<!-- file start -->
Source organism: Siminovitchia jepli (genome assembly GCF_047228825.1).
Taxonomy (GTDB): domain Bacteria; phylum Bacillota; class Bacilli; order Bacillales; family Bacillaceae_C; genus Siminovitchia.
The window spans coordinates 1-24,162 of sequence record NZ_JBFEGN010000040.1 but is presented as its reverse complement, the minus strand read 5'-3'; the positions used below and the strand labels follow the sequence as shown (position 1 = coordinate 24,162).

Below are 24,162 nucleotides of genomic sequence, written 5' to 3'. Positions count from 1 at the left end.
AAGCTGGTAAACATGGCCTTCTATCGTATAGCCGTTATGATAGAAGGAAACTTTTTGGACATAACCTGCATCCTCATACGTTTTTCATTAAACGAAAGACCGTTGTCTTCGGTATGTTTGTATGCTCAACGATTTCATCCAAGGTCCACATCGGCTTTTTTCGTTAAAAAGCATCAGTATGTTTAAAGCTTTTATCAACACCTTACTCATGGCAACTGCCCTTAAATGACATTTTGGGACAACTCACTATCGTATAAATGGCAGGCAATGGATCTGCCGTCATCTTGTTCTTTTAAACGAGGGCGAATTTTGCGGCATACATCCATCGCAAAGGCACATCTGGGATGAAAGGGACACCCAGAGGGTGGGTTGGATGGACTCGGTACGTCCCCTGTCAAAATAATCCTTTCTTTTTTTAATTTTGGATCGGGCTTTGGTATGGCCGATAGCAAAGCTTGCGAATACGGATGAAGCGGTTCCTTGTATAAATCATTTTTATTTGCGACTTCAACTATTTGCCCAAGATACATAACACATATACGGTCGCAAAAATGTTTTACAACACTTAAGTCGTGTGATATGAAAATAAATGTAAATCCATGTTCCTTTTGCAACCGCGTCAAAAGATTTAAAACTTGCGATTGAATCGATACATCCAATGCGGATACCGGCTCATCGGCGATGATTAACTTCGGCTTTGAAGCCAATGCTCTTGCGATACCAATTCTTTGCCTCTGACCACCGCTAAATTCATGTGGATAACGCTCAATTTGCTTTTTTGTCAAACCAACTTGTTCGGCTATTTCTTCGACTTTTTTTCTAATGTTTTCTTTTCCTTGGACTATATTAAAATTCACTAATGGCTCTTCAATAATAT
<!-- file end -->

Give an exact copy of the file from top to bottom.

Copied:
Source organism: Siminovitchia jepli (genome assembly GCF_047228825.1).
Taxonomy (GTDB): domain Bacteria; phylum Bacillota; class Bacilli; order Bacillales; family Bacillaceae_C; genus Siminovitchia.
The window spans coordinates 1-24,162 of sequence record NZ_JBFEGN010000040.1 but is presented as its reverse complement, the minus strand read 5'-3'; the positions used below and the strand labels follow the sequence as shown (position 1 = coordinate 24,162).

Below are 24,162 nucleotides of genomic sequence, written 5' to 3'. Positions count from 1 at the left end.
AAGCTGGTAAACATGGCCTTCTATCGTATAGCCGTTATGATAGAAGGAAACTTTTTGGACATAACCTGCATCCTCATACGTTTTTCATTAAACGAAAGACCGTTGTCTTCGGTATGTTTGTATGCTCAACGATTTCATCCAAGGTCCACATCGGCTTTTTTCGTTAAAAAGCATCAGTATGTTTAAAGCTTTTATCAACACCTTACTCATGGCAACTGCCCTTAAATGACATTTTGGGACAACTCACTATCGTATAAATGGCAGGCAATGGATCTGCCGTCATCTTGTTCTTTTAAACGAGGGCGAATTTTGCGGCATACATCCATCGCAAAGGCACATCTGGGATGAAAGGGACACCCAGAGGGTGGGTTGGATGGACTCGGTACGTCCCCTGTCAAAATAATCCTTTCTTTTTTTAATTTTGGATCGGGCTTTGGTATGGCCGATAGCAAAGCTTGCGAATACGGATGAAGCGGTTCCTTGTATAAATCATTTTTATTTGCGACTTCAACTATTTGCCCAAGATACATAACACATATACGGTCGCAAAAATGTTTTACAACACTTAAGTCGTGTGATATGAAAATAAATGTAAATCCATGTTCCTTTTGCAACCGCGTCAAAAGATTTAAAACTTGCGATTGAATCGATACATCCAATGCGGATACCGGCTCATCGGCGATGATTAACTTCGGCTTTGAAGCCAATGCTCTTGCGATACCAATTCTTTGCCTCTGACCACCGCTAAATTCATGTGGATAACGCTCAATTTGCTTTTTTGTCAAACCAACTTGTTCGGCTATTTCTTCGACTTTTTTTCTAATGTTTTCTTTTCCTTGGACTATATTAAAATTCACTAATGGCTCTTCAATAATAT